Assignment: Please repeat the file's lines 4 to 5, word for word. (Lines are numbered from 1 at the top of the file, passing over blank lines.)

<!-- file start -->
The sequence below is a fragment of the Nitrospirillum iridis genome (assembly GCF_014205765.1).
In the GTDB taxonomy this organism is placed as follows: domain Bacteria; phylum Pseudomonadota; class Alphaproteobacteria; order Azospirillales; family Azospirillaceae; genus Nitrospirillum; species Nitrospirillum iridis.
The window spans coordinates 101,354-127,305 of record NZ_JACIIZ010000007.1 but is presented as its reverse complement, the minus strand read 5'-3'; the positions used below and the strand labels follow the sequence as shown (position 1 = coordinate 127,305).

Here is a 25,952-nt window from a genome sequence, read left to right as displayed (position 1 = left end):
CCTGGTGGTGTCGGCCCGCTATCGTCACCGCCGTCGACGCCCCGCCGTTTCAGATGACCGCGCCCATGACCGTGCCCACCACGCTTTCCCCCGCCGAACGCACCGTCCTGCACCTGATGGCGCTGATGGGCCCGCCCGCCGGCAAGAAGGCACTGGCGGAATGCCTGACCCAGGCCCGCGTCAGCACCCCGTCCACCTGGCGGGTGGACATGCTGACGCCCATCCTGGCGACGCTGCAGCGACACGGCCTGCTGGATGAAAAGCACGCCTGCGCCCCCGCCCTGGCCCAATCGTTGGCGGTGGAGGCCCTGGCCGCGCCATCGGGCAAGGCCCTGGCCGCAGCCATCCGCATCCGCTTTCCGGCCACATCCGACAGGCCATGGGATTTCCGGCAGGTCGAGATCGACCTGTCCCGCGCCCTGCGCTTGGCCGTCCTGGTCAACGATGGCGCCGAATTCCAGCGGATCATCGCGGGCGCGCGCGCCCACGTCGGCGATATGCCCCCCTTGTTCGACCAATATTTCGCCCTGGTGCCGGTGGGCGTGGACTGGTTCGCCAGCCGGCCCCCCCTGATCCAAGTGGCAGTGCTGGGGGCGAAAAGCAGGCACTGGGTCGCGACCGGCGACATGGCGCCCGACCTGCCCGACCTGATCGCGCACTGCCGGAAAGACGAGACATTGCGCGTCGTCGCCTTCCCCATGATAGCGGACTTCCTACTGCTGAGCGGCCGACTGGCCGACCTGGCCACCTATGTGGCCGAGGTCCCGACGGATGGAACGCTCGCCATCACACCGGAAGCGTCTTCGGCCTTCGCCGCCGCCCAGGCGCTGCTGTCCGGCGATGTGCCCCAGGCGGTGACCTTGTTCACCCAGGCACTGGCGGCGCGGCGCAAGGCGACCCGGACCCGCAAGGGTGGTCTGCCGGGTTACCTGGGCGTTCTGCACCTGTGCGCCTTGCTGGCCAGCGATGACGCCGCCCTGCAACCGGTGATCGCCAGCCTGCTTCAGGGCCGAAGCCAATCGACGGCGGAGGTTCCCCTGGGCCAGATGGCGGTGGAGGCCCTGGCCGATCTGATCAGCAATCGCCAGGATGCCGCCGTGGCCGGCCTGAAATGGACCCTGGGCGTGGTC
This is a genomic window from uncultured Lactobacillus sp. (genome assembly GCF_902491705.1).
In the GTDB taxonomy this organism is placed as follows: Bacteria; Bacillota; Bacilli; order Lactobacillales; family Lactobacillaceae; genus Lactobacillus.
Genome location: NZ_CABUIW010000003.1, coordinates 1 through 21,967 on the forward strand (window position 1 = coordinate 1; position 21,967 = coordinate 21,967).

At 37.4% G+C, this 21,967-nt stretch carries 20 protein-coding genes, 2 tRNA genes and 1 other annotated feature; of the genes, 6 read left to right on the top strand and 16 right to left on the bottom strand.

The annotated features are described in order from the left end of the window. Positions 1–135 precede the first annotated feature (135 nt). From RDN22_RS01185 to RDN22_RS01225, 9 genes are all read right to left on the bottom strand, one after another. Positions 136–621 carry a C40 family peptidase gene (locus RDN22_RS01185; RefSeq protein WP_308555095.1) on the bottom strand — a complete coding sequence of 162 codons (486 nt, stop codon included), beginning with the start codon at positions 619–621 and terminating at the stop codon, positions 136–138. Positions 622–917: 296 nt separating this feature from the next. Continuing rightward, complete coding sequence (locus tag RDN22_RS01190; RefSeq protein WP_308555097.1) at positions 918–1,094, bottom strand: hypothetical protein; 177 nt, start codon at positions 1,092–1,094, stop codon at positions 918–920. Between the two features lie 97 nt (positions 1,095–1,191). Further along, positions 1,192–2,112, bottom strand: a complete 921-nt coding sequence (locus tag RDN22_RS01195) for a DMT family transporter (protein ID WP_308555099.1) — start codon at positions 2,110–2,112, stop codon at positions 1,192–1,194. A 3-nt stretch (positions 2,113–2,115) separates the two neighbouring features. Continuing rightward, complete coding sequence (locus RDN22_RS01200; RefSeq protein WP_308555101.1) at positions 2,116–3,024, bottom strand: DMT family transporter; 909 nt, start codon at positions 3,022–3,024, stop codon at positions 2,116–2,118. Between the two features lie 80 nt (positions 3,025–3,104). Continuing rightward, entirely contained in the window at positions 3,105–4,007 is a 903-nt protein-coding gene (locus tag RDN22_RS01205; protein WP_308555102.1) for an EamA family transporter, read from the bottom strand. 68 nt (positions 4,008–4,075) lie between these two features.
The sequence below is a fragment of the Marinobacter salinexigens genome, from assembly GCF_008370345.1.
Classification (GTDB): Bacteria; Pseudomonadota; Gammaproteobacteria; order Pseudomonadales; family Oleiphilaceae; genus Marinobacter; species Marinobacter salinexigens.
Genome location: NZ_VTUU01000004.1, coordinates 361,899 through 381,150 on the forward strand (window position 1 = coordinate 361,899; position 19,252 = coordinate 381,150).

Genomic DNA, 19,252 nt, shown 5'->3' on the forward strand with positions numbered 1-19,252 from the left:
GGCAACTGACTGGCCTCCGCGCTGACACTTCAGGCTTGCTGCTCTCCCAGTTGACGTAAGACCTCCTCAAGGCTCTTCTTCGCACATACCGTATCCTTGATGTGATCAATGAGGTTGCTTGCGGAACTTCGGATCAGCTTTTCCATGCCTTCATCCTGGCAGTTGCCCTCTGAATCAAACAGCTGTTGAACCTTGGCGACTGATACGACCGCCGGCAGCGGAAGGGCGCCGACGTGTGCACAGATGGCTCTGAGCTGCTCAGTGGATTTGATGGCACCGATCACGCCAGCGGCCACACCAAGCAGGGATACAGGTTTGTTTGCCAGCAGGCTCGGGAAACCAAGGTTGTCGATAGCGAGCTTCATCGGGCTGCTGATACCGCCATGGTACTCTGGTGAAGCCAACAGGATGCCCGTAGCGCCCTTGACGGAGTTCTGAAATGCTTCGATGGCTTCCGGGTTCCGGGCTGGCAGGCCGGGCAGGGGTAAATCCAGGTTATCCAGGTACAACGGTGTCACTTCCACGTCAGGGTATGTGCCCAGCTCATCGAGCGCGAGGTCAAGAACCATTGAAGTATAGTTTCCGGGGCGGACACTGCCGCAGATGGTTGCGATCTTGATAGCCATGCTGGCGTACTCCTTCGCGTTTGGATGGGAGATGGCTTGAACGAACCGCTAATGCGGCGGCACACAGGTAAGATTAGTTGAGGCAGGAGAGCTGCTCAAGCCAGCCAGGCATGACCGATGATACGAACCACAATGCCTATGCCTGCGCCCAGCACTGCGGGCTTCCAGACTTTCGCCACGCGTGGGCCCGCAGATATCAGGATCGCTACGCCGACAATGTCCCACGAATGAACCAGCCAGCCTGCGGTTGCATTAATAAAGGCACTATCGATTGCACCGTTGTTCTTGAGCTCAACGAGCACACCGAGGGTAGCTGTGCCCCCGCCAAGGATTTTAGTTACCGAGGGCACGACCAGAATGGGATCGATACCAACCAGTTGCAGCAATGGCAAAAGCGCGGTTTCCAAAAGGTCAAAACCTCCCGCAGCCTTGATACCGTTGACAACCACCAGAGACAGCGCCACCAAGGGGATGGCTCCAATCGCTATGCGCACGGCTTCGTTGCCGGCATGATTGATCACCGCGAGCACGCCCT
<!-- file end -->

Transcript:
Here is a 25,952-nt window from a genome sequence, read left to right as displayed (position 1 = left end):
CCTGGTGGTGTCGGCCCGCTATCGTCACCGCCGTCGACGCCCCGCCGTTTCAGATGACCGCGCCCATGACCGTGCCCACCACGCTTTCCCCCGCCGAACGCACCGTCCTGCACCTGATGGCGCTGATGGGCCCGCCCGCCGGCAAGAAGGCACTGGCGGAATGCCTGACCCAGGCCCGCGTCAGCACCCCGTCCACCTGGCGGGTGGACATGCTGACGCCCATCCTGGCGACGCTGCAGCGACACGGCCTGCTGGATGAAAAGCACGCCTGCGCCCCCGCCCTGGCCCAATCGTTGGCGGTGGAGGCCCTGGCCGCGCCATCGGGCAAGGCCCTGGCCGCAGCCATCCGCATCCGCTTTCCGGCCACATCCGACAGGCCATGGGATTTCCGGCAGGTCGAGATCGACCTGTCCCGCGCCCTGCGCTTGGCCGTCCTGGTCAACGATGGCGCCGAATTCCAGCGGATCATCGCGGGCGCGCGCGCCCACGTCGGCGATATGCCCCCCTTGTTCGACCAATATTTCGCCCTGGTGCCGGTGGGCGTGGACTGGTTCGCCAGCCGGCCCCCCCTGATCCAAGTGGCAGTGCTGGGGGCGAAAAGCAGGCACTGGGTCGCGACCGGCGACATGGCGCCCGACCTGCCCGACCTGATCGCGCACTGCCGGAAAGACGAGACATTGCGCGTCGTCGCCTTCCCCATGATAGCGGACTTCCTACTGCTGAGCGGCCGACTGGCCGACCTGGCCACCTATGTGGCCGAGGTCCCGACGGATGGAACGCTCGCCATCACACCGGAAGCGTCTTCGGCCTTCGCCGCCGCCCAGGCGCTGCTGTCCGGCGATGTGCCCCAGGCGGTGACCTTGTTCACCCAGGCACTGGCGGCGCGGCGCAAGGCGACCCGGACCCGCAAGGGTGGTCTGCCGGGTTACCTGGGCGTTCTGCACCTGTGCGCCTTGCTGGCCAGCGATGACGCCGCCCTGCAACCGGTGATCGCCAGCCTGCTTCAGGGCCGAAGCCAATCGACGGCGGAGGTTCCCCTGGGCCAGATGGCGGTGGAGGCCCTGGCCGATCTGATCAGCAATCGCCAGGATGCCGCCGTGGCCGGCCTGAAATGGACCCTGGGCGTGGTC